Parent's Guide to Buying a Band Instrument

Is it time to buy a band instrument?

Every band parent will eventually have to decide whether or not to buy their child an instrument. 

Band instruments can be expensive, so we’ve put together some tips on how to get the biggest bang for your buck this season and beyond!

Tips Sheet

  1. Ask the Teacher
    Talk to a band director or music teacher about the best brand of instrument to get. Quality brands are made to last and can often be repaired. This information will be a good starting point for further research.
  2. Talk to People You Know
    Ask other band parents what they’ve bought and what they recommend. See if you can buy or borrow any old instruments they may have. Talk to local music directors and musicians to see if anyone can lend, sell or give you a spare instrument that might just need a quick fix to be in working condition.
  3. Consider New VS Used
    Used instruments will be less expensive, but can be risky. You can probably tell if an instrument is obviously dirty or broken. If pieces are missing or not working, or the case is battered you may want a second opinion.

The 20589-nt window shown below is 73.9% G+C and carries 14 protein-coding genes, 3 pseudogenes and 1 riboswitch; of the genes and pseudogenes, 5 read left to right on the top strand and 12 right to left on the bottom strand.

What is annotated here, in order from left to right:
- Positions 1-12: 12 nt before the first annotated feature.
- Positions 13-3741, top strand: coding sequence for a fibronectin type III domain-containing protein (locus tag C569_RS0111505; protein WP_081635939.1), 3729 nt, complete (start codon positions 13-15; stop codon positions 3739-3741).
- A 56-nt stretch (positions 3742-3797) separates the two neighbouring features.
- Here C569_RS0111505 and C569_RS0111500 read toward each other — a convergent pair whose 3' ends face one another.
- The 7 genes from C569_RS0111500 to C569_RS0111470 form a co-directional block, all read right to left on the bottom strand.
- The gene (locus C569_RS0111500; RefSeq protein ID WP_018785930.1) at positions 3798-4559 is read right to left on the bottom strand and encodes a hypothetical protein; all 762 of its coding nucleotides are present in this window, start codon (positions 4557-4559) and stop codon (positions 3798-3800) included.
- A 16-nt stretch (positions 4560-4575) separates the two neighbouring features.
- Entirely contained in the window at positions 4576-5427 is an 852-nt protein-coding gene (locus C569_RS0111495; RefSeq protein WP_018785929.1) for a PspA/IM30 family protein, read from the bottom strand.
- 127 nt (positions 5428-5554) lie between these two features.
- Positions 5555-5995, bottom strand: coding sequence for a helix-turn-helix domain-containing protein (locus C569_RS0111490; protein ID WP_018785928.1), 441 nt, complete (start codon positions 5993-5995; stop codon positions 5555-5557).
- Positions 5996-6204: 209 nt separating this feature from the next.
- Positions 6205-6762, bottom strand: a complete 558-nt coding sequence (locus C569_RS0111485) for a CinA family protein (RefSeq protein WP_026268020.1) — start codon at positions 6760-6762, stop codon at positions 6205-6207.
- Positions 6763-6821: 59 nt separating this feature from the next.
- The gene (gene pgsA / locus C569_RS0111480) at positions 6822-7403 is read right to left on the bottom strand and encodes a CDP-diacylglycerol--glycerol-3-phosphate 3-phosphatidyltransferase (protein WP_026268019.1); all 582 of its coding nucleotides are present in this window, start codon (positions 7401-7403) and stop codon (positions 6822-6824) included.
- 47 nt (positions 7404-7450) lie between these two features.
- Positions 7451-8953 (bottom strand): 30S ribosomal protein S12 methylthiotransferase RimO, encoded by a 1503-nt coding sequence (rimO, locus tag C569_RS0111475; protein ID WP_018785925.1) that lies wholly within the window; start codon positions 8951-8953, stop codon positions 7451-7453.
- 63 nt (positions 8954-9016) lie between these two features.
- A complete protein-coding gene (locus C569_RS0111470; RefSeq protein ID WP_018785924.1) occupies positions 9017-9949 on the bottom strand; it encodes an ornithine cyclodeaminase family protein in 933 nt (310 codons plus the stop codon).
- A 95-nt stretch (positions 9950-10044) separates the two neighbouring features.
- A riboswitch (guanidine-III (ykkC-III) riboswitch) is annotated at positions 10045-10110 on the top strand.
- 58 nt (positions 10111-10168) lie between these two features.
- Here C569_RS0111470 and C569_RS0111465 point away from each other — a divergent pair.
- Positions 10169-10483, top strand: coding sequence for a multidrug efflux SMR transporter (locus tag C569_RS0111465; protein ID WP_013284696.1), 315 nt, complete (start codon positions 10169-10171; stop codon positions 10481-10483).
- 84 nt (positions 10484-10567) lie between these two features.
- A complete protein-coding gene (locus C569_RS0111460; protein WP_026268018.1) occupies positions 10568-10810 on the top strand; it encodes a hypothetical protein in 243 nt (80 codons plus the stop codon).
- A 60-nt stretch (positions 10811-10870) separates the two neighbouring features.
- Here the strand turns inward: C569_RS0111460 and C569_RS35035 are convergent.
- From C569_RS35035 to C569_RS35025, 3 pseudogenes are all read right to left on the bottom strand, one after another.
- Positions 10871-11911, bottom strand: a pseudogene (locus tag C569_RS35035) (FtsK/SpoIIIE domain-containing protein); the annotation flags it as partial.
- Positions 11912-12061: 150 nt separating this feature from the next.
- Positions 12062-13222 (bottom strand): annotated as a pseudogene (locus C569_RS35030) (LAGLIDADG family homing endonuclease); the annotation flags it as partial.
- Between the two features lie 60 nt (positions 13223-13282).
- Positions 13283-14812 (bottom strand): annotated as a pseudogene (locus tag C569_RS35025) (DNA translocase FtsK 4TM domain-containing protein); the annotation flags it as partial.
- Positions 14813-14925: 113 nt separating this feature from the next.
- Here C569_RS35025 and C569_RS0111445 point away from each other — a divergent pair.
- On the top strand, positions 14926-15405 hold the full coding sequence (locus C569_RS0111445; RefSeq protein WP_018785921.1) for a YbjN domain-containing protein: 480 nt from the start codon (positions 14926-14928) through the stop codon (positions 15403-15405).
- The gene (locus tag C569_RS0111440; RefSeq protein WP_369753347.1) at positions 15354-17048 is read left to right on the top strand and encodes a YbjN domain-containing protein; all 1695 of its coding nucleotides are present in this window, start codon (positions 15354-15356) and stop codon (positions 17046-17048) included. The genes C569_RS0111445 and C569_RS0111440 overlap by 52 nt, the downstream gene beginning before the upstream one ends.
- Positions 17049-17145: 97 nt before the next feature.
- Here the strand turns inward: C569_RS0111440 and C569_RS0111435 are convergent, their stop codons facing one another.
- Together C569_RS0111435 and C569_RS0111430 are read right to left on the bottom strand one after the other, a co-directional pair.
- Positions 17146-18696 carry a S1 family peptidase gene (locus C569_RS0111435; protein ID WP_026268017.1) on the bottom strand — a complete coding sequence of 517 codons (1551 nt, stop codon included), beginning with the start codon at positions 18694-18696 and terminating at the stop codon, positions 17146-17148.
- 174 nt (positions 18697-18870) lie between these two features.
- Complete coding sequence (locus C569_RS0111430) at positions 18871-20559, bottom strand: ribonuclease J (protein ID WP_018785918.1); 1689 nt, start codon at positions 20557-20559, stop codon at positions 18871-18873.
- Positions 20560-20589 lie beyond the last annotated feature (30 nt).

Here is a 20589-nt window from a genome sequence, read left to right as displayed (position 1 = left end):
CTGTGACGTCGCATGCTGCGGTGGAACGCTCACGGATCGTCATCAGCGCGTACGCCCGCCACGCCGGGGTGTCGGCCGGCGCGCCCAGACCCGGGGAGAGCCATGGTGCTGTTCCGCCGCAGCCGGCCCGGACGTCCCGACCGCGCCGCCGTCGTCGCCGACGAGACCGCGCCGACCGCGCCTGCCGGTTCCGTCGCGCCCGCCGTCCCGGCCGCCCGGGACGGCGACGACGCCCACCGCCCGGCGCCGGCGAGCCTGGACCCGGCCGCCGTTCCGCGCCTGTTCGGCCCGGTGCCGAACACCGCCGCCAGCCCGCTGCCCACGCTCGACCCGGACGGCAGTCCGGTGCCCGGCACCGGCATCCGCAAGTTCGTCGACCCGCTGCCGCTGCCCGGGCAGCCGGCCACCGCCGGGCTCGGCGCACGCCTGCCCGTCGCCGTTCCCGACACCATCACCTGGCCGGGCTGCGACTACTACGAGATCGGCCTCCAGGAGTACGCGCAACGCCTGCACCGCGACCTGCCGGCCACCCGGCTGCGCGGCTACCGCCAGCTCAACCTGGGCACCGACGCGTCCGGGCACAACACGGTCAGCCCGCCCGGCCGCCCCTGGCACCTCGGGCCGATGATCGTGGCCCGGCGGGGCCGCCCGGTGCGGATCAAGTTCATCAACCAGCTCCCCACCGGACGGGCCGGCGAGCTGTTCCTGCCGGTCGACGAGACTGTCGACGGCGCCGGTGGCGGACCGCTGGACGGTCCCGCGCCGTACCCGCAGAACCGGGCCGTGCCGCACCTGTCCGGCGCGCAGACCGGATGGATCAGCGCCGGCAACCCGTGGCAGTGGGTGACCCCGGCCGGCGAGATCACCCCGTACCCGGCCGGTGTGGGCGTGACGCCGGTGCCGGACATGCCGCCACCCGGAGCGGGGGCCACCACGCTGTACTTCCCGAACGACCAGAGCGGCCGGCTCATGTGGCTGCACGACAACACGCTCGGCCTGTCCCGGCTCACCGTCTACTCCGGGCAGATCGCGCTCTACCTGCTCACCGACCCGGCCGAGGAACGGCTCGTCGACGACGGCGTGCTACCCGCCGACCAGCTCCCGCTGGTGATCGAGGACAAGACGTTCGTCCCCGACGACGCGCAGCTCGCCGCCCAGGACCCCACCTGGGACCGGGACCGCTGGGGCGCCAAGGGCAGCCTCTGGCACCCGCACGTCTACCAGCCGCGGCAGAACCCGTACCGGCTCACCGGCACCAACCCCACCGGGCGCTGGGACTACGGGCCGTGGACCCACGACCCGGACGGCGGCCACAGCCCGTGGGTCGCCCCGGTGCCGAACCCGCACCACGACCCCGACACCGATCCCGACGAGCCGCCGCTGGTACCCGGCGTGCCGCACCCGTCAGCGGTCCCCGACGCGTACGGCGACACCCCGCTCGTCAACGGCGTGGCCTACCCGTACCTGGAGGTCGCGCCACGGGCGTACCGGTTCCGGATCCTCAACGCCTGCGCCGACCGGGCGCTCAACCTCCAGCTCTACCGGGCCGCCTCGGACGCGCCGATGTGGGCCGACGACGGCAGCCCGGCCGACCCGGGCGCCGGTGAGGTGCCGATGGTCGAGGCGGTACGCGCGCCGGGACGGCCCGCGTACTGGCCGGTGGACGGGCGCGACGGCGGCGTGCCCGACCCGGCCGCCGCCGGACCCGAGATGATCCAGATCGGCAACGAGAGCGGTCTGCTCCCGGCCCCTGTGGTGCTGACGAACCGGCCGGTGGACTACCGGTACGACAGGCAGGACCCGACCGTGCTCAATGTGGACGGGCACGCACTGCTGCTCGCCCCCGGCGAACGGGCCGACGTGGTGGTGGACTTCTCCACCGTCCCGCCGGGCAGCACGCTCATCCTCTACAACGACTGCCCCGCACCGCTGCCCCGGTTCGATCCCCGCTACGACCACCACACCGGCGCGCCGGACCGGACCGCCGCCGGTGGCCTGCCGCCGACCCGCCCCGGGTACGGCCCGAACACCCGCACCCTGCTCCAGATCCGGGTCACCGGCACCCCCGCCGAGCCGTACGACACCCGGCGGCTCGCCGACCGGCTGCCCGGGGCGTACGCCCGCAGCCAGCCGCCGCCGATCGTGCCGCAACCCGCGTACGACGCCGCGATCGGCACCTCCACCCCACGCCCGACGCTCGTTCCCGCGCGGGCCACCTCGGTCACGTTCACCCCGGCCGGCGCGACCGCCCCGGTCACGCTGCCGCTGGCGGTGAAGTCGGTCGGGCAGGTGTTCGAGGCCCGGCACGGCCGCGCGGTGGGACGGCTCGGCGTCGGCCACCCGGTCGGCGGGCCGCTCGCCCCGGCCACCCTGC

Alamo Music has a large selection of quality new and used band instruments. We also provide a free evaluation and repair estimate for used band instruments.
  4. Test It Out 
    If your student already knows how to play the instrument, bring them along to shop for a band instrument. Have them bring their mouthpiece to play test and find obvious problems.
    It is always a good idea to take pictures and have someone at your local music store get an idea of what repair costs might be.
  5. Teach Responsibility
    Buying an instrument for a student means they will have to take care of it.
    Make sure your child is ready for the commitment of cleaning and putting away their instrument daily.
  6. MarchingBand
    If your high school student plays outside in marching band, you might want to get a second inexpensive marching instrument. Marching band instruments have to endure bus trips, rain, wind, and potential collisions or other accidents. For example, maybe a non-wood clarinet is a good choice for marching band to protect your wood clarinet from the elements.
    Talk to your band director, who may recommend acceptable alternatives.
  7. Quality Lasts
    Most parents feel more comfortable investing in their student’s musical growth after seeing the student stick with it for a couple of years. A quality instrument will continue to provide value throughout their entire life.
    A new instrument can encourage your student to participate in music ensembles and musical activities through high school, college and beyond in community bands or church. 

Remember, the musician is more important than the instrument. It is always good to invest in quality, but if the student is a beginner you may not need a professional grade instrument just yet. Define your budget to fit your student’s needs.

See our Pre-Owned Woodwinds and Pre-Owned Brass

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